Net Neutrality: Too Neutral on Online Abuse
By Stine Eckert | July 10, 2017
While the Federal Communication Commission in the U.S. debates the elimination of network neutrality (which will widen the “digital divide”), in the U.K., new Crown Prosecution Service guidelines, in effect since October 2016, allow for prosecuting online offenses such as the use of derogatory hashtags, images altered to humiliate people, and “mobbing.” In Germany, the lower house just passed a bill to fine social media that do not remove content that obviously violates national law within 24 hours of its posting, with the German secretary of justice saying that following such laws was a “prerequisite” for freedom of speech online.
In the U.S., abuse cases involving online spaces appear in U.S. news media as regularly as discussions about how law should deal with such abuses.
For instance, in a pioneering lawsuit in California in May 2017 former Playboy model Dani Mathers was convicted of invasion of privacy for posting on social media the nude photo of a woman with a body-shaming comment. Even more recently California’s revenge porn law is being put to the test with reality star Robert Kardashian’s social media posts of sexually explicit photos of his former fiancée. These cases at the state level are still rare but promising starts. Yet, at the federal level a backlash against a similar Ohio law to prosecute online harassment is already underway: a recent lawsuit (filed in the U.S. District Court in Cleveland in May 2017) alleges that free speech is at risk should a prohibition of online harassment be enforced. This prohibition was signed into law in 2016 by Ohio Governor John Kasich (Sub H.B. 151), “expand[ing] the offenses of menacing by stalking and telecommunications harassment and prohibit[ing] a person from knowingly causing another person to believe that the offender will cause physical harm or mental distress to a family or household member of the other person.”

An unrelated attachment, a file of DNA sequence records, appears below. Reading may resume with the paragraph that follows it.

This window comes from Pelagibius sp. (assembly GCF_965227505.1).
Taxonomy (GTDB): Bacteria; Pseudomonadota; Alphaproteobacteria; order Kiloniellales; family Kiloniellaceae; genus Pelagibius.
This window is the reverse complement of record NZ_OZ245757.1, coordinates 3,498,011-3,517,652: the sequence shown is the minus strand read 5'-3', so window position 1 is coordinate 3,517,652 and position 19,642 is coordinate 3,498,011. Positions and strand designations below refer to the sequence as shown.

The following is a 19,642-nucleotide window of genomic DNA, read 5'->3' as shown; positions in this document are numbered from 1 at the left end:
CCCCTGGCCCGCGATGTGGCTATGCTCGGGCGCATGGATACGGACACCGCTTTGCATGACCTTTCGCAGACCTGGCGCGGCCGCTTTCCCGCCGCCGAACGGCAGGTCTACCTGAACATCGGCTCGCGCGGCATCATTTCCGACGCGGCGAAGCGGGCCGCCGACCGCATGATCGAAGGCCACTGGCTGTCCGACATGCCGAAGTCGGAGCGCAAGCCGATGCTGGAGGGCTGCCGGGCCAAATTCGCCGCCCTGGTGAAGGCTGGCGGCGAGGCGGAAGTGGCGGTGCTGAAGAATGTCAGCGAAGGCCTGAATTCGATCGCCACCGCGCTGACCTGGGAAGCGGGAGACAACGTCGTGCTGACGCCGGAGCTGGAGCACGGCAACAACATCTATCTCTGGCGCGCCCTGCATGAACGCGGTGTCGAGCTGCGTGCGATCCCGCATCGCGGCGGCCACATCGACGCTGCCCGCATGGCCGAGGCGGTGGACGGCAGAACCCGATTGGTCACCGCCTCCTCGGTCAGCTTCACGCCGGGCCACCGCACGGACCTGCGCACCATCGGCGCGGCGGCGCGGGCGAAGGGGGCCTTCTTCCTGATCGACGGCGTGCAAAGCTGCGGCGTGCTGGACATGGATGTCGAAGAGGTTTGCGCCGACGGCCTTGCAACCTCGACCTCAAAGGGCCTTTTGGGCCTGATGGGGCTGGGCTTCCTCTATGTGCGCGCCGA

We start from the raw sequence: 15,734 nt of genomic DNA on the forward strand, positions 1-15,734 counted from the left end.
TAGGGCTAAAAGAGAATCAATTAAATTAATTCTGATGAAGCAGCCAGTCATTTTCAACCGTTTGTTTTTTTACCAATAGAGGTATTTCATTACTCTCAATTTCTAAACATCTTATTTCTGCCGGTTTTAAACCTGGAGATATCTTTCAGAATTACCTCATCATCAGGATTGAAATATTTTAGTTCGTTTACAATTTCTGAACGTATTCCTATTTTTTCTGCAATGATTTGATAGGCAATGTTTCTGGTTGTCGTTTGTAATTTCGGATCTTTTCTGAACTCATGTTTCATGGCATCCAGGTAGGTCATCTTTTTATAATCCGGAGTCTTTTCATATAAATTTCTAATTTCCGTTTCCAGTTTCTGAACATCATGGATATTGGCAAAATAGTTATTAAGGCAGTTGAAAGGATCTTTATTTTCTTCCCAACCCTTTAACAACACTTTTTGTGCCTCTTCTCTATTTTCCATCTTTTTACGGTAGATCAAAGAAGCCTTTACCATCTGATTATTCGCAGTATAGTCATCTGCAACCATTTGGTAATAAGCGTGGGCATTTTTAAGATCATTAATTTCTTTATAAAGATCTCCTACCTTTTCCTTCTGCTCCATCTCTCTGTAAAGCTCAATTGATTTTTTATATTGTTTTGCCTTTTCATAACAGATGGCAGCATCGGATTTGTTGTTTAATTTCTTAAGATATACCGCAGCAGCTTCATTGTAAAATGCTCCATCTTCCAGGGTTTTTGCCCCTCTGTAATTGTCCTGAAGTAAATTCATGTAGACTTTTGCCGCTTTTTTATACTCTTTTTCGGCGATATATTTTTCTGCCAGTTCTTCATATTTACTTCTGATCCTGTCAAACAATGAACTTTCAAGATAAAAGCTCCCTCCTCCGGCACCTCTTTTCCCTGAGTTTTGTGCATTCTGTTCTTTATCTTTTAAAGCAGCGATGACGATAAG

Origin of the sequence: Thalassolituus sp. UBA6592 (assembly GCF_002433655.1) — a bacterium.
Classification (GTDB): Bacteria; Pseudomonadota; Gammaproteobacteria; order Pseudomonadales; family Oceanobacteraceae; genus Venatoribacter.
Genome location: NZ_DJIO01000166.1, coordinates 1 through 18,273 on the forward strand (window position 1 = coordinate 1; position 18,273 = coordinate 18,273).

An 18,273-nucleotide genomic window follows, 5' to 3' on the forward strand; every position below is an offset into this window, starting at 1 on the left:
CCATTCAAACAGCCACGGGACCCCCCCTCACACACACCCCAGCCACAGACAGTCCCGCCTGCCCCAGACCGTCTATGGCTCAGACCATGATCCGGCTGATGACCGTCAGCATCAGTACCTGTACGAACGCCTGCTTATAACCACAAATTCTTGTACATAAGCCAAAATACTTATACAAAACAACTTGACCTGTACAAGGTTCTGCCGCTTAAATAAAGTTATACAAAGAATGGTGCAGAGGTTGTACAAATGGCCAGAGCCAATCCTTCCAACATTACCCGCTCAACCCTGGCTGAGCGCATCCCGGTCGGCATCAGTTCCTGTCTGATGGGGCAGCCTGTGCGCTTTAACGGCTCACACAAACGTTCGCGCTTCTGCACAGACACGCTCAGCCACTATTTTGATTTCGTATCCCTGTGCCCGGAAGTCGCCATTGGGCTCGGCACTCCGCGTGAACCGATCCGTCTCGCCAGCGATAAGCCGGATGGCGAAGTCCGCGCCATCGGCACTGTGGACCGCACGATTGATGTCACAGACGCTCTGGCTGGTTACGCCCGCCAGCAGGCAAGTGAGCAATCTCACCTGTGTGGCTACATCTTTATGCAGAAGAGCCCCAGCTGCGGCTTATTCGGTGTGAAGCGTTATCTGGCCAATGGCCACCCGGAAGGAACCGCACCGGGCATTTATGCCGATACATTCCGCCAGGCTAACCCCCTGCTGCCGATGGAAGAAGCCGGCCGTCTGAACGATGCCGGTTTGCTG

Despite the inclusion of specific language to prevent harm to free speech in many new laws, American critics continue to charge that even abusive online speech online must be considered protected free speech. Their “arguments” overlook the gendered and raced dimensions of online abuse, which disproportionately affect women, especially younger women—dimensions that are more readily understood, it would seem, outside the U.S. In Germany, for example, the German Association of Women Lawyers endorsed the new bill on social media, pointing to women as disproportionately affected by hate speech.
Misogyny toward and abuse of women who speak publicly online remain major problems while major swaths of the American public, social media operators, and law enforcement trivialize and dismiss these attacks and threats as jokes and their regulation as an assault on free speech.
The reluctance to fight such abuse can only be understood in the context of specific gendered histories of geek culture, troll culture, and rhetoric. All three demonstrate how the authority to speak in public has been tied to voices residing in male bodies. This means online spaces re-create and re-enact oppressive, normative social structures. World wide web inventor Tim Berners-Lee’s call to “press for every country to develop a digital bill of rights to advance a free and open web for everyone” remains utopian when gendered, raced hierarchies migrate online and shape intertwined online-offline discourses.
An emerging line of studies demonstrates these dynamics in detail across countries with high internet penetration. For my doctoral dissertation, I interviewed 109 women bloggers in the U.S., U.K., Germany, and Switzerland in 2013 and 2014 about their experiences with blogging and social media. Their ages ranged from 22 to 69 years; they included women who were differently abled, of transgender identity, and had varying sexual orientations and ethnic backgrounds (though the majority were white and straight). The most salient finding was that these bloggers experienced high levels of online harassment: 73.4% (80 of 109 women) reporting an unpleasant encounter due to their blogging. Percentages varied across the countries, but were a majority in each.